The MoU (Memorandum of understanding) is a joint document signed by 20 health, counselling and psychotherapy organisations which aims to end the practice of conversion therapy in the UK. https://www.psychotherapy.org.uk/wp-content/uploads/2017/10/UKCP-Memorandum-of-Understanding-on-Conversion-Therapy-in-the-UK.pdf
It gives us a working definition of conversion therapy as:
‘an umbrella term for a therapeutic approach, or any model or individual viewpoint that demonstrates an assumption that any sexual orientation or gender identity is inherently preferable to any other, and which attempts to bring about a change of sexual orientation or gender identity, or seeks to suppress an individual’s expression of sexual orientation or gender identity on that basis.’
Conversion therapy can come in many forms: talking therapy, hypnotherapy, counselling, psychotherapy, re-education, prayer and aversion techniques. Aversion techniques include such things as vomit-inducing medication, elastic band snapping and electro-convulsive therapy.
Modern attitudes understand that these practices are wrong on so many levels. It is impossible to ‘convert’ an inherent human instinct, nature, identity or trait such as an individual’s gender or sexuality. Put simply: just as you cannot ‘convert’ someone away from being heterosexual or cisgender, you cannot convert someone who is transgender or homosexual away from their identity. Whether we choose to openly acknowledge it or not, as humans we are all on a spectrum of gender and sexuality, and there is not one end of the spectrum that is preferable.
We know that conversion therapy is dangerous, abusive and harmful, both physically and mentally. It breaches the human rights of the person subjected to it, and it should definitely be classified as an illegal act.
These better-known aversion techniques might be ‘extreme’ methods of conversion therapy, but it is important to recognise that not all conversion therapy is extreme. Consider these following well-heard phrases:
- You will grow out of it
- It’s just a phase
- If you have a vagina you are a girl
- Boys don’t wear dresses
- You will bring shame on the family if you think like that
- You shouldn’t try and change how you were made
Sadly, even GP surgeries and GICs across our country have been known to follow this narrative with language seeking to suppress the patient’s gender incongruence.
- Are you sure that you feel like this?
- Do you think you will pass as a woman?
- How is this different to simply being a lesbian?
- You shouldn’t use puberty blockers to block your natural puberty
- You shouldn’t take hormones to change your external appearance
- You need to experience a natural puberty to understand your gender
- Your child will most likely grow out of this
- You are not old enough to know how you are feeling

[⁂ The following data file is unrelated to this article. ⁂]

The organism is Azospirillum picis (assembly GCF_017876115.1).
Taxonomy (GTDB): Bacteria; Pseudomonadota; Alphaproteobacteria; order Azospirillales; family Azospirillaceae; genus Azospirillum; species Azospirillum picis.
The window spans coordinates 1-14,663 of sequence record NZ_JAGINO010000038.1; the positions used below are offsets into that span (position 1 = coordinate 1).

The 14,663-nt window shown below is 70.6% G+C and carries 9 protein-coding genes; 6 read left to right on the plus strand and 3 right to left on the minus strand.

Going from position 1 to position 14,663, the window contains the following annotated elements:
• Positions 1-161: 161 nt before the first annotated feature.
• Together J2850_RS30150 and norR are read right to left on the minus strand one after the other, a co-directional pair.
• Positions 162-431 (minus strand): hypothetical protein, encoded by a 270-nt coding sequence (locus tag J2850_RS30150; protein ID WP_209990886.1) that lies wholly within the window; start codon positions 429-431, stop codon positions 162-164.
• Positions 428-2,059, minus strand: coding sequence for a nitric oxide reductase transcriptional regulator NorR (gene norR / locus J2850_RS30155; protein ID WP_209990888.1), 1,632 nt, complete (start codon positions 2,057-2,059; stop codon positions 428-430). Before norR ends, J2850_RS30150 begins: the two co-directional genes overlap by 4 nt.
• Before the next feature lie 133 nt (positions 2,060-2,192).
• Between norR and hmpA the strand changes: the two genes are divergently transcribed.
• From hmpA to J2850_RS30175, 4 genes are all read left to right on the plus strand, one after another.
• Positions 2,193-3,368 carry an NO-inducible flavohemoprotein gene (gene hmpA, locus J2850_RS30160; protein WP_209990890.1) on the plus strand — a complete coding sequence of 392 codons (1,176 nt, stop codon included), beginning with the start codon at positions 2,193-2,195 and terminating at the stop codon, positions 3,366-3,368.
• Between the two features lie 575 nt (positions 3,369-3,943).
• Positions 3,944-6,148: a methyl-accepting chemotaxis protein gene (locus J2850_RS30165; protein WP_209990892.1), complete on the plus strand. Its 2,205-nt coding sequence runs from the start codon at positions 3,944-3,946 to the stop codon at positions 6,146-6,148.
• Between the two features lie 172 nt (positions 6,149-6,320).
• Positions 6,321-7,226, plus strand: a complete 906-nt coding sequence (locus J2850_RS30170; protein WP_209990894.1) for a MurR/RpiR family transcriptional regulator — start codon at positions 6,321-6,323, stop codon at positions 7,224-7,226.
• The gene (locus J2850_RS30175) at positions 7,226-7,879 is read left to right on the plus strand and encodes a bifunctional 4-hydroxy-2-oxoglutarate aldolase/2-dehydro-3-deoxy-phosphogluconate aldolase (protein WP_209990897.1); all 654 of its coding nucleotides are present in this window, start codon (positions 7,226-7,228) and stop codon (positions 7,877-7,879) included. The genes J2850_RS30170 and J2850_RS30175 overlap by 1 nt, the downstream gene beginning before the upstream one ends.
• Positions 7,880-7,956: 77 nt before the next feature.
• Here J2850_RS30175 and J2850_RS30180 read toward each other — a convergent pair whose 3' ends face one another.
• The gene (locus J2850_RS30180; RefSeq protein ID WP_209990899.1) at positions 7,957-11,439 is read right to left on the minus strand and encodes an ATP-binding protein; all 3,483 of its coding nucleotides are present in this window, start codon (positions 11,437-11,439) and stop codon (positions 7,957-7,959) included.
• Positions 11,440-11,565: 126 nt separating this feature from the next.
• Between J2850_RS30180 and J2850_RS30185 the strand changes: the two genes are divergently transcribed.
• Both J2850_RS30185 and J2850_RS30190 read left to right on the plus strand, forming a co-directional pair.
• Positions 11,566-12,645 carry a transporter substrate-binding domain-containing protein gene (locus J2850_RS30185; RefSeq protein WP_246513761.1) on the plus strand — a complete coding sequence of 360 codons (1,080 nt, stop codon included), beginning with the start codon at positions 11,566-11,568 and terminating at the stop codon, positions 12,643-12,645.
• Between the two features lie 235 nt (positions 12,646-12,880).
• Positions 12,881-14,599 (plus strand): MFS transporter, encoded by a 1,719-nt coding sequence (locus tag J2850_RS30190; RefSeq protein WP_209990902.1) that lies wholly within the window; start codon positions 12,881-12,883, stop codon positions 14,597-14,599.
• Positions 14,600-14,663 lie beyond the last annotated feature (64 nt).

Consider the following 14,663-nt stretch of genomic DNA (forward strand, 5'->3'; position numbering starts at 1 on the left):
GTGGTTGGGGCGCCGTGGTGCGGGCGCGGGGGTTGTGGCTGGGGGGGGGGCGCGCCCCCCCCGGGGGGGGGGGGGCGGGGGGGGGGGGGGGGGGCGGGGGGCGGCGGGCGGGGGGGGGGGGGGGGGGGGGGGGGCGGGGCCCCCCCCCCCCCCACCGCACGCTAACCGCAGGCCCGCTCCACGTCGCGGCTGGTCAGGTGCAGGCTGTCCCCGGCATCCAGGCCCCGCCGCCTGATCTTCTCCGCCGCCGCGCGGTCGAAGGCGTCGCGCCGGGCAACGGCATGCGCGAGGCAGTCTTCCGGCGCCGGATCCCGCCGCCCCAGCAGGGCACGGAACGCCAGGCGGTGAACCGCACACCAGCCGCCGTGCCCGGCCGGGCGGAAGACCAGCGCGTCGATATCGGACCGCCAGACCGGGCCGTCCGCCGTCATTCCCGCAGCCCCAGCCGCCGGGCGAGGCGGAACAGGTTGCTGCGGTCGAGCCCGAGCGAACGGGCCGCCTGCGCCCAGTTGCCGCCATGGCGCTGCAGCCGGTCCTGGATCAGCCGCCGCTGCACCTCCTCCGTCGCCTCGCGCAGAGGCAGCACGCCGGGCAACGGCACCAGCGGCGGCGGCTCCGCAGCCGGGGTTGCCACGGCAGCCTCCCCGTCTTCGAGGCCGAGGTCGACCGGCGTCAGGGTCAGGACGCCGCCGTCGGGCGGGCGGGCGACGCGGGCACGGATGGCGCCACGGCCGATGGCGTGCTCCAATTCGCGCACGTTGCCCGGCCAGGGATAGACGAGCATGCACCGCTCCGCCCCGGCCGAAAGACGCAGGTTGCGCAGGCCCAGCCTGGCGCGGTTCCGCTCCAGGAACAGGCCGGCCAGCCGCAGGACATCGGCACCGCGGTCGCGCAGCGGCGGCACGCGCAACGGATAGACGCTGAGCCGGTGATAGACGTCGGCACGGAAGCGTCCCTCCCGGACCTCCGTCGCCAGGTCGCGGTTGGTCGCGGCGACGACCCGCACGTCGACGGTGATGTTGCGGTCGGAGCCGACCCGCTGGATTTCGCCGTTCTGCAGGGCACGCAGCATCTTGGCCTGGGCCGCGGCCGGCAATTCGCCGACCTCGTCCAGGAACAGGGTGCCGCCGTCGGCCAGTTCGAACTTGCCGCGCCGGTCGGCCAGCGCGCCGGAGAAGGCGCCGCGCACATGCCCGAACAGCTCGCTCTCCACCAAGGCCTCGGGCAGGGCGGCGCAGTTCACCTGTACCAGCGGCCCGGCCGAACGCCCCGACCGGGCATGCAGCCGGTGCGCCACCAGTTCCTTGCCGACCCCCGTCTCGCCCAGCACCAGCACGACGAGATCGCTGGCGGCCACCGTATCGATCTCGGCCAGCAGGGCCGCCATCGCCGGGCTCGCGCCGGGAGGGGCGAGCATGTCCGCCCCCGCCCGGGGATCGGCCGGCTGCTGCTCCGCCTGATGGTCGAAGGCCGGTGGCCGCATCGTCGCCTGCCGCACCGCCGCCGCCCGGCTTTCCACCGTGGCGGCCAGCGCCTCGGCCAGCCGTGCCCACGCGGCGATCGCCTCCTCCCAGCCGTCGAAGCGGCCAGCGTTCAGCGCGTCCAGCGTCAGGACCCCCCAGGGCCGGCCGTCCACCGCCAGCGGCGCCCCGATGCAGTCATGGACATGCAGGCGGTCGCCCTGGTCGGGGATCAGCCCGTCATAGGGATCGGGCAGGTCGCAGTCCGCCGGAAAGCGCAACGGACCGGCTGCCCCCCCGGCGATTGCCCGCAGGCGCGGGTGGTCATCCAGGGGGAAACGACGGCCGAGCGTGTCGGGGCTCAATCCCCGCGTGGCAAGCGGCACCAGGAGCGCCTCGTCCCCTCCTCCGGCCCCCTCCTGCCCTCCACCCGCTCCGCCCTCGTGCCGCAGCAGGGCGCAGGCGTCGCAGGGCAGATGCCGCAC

- Most young people grow out of these feelings
- Come back next year and see if things have changed
Sadly, these are very real accounts of comments and advice that has been given to trans patients of all ages when they have accessed NHS services before coming to GenderGP. We know because we have been told first-hand by those who come to GenderGP to tell us what they have experienced.
All of these comments fit the definition of conversion therapy in that they seek to suppress an individual’s expression of gender identity on the basis that a step away from acknowledging their gender identity is a preferable outcome. They are therapeutic approaches and individual viewpoints which deny the trans person the care they aneed. They seek to suppress that person’s expression of their gender.
At GenderGP we believe that people know their own identity. They know how they feel and they are experts in their own experience. To deny someone care when they are asking for it, or to make them wait in case they ‘change their mind’ or in the hope that they reach a ‘more favourable outcome’ is in itself conversion therapy.
I know that there will be people reading this who will simply say ‘what’s the rush?’, ‘they should take things slowly’. But what they may not understand is that during the time that trans individuals are being prevented from accessing care, irreversible body changes are taking place and with that comes the risk of mental health deterioration and reduced life progression in terms of education and careers.
Doing nothing is not a neutral option. Trans people need gender-affirming attitudes, recognition and medical care. Anything that inhibits a trans person in their gender identity, in the hope that they convert to a more favourable outcome of not being transgender, should be classed as conversion therapy and as such, should most definitely be illegal. The question is, where does one draw the line?